Considerations on the Cost Side

Implementing support for IE6 is not free. Every web developer on Earth has a profound hate for Internet Explorer 6 with all it's quirks, bugs, and non-compliance with established standards. Creating semantic HTML/CSS markup that works well in IE6 is hard enough, but writing working JavaScript is five times more difficult to create and twenty times more difficult to debug. Even when it's working, often times you'll have implemented hacks and other code smell that detracts from quality of the codebase. Doing all this of course costs money since ultimately you are paying developers to produce the code and debug it for IE6. In many cases this can be a significant additional expense.

Most importantly, the magnitude of this additional expense is extremely dependent on the specifics of the application. A basic brochure ware website with no JavaScript would cost significantly less to support than a rich, web 2.0 application with significant interactivity.

Although it's very difficult to quantify this cost (at least, more difficult than quantifying labor cost), there's also something to be said for reducing code quality and structure for the sake of supporting IE6. Extra DIVs, CSS hacks, less straightforward CSS due to lack of newer CSS selectors, and conditional statements in JavaScript all have a "cost" in a most abstract sense to the elegance of your codebase and may have additional maintenance costs in the future as you try to maintain a less clean codebase.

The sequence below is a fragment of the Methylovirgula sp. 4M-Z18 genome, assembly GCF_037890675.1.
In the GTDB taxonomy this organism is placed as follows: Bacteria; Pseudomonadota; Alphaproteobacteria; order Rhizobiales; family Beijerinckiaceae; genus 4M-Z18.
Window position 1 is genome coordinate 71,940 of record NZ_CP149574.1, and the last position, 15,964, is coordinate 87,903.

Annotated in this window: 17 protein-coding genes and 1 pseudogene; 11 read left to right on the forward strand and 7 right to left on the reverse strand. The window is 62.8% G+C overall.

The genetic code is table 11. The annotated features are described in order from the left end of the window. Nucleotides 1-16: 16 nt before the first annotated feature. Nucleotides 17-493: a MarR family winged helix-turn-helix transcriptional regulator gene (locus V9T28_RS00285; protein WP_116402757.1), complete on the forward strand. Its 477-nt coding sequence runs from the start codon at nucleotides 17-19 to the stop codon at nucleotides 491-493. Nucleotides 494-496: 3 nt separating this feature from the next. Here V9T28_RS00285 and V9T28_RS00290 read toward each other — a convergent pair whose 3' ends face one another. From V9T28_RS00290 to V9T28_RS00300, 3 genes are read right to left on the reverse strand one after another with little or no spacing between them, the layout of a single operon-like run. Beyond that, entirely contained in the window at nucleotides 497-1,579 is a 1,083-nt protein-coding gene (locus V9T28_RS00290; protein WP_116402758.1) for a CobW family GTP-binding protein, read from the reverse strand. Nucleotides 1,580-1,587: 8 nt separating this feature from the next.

Another misunderstanding in general when thinking about costs and decision-making at the margin is that saving $1,000 in developer pay may not be the "real" economic cost here since keeping $1,000 cash may not be (and most certainly is not) your next best alternative, a concent economists call "opportunity cost", which is the real cost that you should consider when making decisions. Now in a more traditional setting your opportunity cost isn't much higher than your cash expenditure so substituting cash isn't a bad approach, but in a face-paced startup that's growing very quickly, often times your opportunity cost can be enormous as new features and development have tremendous value. Saving $1,000 in labor can be substantial if that $1,000 in capital could otherwise be used towards implementing new features that you value at much, much more than $1,000.

The point here is not whether or not it makes sense for my particular application to support IE6. Certainly it makes sense for many sites, usually content sites and those sites not targeted to a younger crowd, to support IE6 in full. My point here is that decisions like these should not be shallowly-reasoned or be subject to categorical dismissals. In decisions like this, it pays to approach a decision analytically like an economist would - think carefully about the costs and benefits. And choosing which browsers your application supports is pretty trivial compared to all the other kinds of decisions in developing software that would benefit greatly from an application of economic reasoning.